Hmm. If this is supposed to be defensive, then initialize zParentView to null, 
not some other random view.

If it's actually doing optimistic initialization (under the assumption that the 
implementation of GetView() will leave the out parameter untouched), then your 
code is buggy, because at least one frame (nsFrame) will always clobber 
the out parameter's value.

If it's doing something else, explain with a comment in the code. ("GetView() 
will leave its 'out' parameter alone at the witching hour of the first tuesday 
of each month. In that case, we're ready to go with this other view that fell 
from space.")
Robert thanks for all your hard work on this, but I'm afraid these patches are 
so extensive I can't give thumbs up. The risk is too high. I think we should try 
and get the changes in after RTM.  This is basically a rewrite of most of the 
I think if we have enough people testing these changes in the next few weeks I
really hope we could get these in for RTM.  These changes fix a large number of
the existing bugs in our CSS2 support (bugs, not missing features).

If this is really a rewrite of the view manager, should it be checked in as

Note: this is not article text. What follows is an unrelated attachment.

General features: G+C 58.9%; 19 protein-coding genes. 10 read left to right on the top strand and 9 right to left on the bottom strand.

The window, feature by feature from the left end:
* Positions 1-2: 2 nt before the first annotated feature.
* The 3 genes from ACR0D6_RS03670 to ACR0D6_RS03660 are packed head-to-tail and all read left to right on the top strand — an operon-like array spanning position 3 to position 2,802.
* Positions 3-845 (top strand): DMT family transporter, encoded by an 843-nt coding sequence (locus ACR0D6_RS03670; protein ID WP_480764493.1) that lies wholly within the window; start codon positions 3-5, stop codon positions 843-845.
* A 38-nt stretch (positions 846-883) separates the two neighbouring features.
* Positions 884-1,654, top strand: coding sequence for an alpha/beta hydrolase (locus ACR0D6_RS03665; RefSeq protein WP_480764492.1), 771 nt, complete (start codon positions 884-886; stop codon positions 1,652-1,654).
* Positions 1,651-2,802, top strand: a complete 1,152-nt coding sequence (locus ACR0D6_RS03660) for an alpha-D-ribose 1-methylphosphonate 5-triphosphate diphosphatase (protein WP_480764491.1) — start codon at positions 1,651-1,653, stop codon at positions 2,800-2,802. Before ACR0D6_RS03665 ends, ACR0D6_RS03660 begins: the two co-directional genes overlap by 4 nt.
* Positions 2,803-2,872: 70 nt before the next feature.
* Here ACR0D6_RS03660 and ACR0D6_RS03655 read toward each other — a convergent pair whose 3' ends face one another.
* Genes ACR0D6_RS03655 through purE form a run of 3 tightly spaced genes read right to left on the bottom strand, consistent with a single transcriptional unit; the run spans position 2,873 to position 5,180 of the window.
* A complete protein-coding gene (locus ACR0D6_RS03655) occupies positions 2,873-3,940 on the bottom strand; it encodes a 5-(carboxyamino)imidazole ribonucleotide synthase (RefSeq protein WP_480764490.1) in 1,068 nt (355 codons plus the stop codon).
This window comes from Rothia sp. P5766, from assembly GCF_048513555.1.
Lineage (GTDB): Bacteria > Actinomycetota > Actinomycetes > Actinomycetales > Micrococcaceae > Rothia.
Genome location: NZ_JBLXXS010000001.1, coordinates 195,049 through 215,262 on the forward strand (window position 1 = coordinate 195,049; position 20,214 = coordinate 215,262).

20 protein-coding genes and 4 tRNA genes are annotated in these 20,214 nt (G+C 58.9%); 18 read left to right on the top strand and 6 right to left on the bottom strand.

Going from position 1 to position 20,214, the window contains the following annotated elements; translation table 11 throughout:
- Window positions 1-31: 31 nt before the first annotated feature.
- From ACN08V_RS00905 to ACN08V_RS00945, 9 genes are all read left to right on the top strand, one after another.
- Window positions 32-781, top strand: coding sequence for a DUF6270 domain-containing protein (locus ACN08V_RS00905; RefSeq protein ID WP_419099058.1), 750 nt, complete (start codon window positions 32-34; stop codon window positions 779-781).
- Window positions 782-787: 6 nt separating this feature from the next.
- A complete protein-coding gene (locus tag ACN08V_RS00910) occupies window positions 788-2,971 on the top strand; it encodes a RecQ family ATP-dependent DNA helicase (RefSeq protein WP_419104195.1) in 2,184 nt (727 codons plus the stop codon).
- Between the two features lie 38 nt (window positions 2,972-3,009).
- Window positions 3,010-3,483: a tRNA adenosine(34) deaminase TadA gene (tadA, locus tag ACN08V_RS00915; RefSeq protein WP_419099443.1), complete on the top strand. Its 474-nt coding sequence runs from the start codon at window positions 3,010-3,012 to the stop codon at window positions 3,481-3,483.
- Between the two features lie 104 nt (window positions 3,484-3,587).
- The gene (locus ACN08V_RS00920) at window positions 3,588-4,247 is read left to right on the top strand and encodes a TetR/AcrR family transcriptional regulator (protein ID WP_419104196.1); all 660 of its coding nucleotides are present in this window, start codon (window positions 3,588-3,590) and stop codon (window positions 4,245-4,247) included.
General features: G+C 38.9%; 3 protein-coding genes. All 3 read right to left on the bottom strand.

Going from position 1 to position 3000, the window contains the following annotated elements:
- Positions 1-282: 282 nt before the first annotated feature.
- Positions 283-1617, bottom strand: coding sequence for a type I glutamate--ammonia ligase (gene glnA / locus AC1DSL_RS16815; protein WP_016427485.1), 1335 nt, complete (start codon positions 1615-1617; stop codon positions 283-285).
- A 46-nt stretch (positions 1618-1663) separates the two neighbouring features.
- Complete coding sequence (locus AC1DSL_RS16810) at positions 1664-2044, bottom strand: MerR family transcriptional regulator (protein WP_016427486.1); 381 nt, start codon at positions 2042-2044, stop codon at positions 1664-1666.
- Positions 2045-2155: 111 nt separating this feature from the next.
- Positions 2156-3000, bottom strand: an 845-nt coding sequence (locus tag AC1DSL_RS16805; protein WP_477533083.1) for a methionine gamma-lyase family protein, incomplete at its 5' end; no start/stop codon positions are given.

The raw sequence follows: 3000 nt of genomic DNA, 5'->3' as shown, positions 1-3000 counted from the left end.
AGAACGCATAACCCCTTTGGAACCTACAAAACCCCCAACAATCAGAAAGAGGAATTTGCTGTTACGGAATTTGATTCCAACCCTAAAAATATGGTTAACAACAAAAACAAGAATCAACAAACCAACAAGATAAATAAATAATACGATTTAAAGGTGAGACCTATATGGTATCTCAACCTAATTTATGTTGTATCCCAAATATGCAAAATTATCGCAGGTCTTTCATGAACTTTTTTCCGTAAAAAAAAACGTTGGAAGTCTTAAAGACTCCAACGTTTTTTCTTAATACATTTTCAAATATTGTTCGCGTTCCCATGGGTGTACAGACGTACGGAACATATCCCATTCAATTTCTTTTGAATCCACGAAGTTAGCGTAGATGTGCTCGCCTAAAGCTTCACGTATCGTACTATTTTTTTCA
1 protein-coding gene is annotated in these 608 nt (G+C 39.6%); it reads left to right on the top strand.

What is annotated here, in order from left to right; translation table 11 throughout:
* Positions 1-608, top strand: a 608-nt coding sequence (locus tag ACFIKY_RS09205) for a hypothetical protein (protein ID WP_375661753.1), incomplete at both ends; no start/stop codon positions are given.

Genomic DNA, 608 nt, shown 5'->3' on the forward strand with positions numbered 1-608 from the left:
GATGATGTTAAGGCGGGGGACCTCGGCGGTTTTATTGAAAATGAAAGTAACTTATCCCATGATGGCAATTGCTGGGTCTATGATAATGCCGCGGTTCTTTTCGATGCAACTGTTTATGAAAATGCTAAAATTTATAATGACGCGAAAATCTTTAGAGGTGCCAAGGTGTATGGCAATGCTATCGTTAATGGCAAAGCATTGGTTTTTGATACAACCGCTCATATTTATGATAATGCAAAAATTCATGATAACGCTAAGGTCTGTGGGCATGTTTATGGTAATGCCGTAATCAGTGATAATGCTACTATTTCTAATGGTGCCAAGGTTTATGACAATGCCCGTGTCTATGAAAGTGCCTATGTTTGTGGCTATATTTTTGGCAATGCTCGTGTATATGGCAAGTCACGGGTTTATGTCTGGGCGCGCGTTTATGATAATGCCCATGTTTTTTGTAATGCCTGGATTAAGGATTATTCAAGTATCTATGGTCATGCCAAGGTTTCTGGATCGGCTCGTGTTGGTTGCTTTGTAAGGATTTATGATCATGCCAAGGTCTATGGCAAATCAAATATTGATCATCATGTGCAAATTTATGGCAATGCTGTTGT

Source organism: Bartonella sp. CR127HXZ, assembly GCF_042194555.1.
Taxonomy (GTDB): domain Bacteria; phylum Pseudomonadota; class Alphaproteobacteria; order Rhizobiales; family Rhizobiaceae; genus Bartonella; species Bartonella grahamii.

nsViewManager3.cpp?  I would really like to be able to test this code without
making significant modifications to existing files in my tree -- I have enough
trouble keeping track of the stuff I have modified...
Whether this gets checked in as nsViewManager2, nsViewManager3, or not at all, 
please at least check in the infrastructure patch. Then it will be possible to 
do the nsViewManager3 thing, easier for people to test without losing track of 
all the changes in their tree, and easier for me to maintain if I have to keep 
it alive in my tree till beyond RTM.

PS, it's about time someone came up with a version control system that didn't 
suck quite so much as CVS. But that's another topic.
The infrastrastructure patch looks fine, and I agree that it should go in. 

And I like dbaron's suggestion of making nsViewManager3.cpp, if this really is a 
complete rewrite. kmcclusk, how do you feel about that?
Thanks. I'd appreciate it if someone else could check in the infrastructure 
patch, I don't want to take the risk of checking in any of the wrong changes.
Just an idea, how about #ifdef NEW_VIEWCODE  or something like
that around new code and then check it in? Would be much easyer to
test and maintain new patches.

Also patch seems to give bit more speed to menus on linux, i think this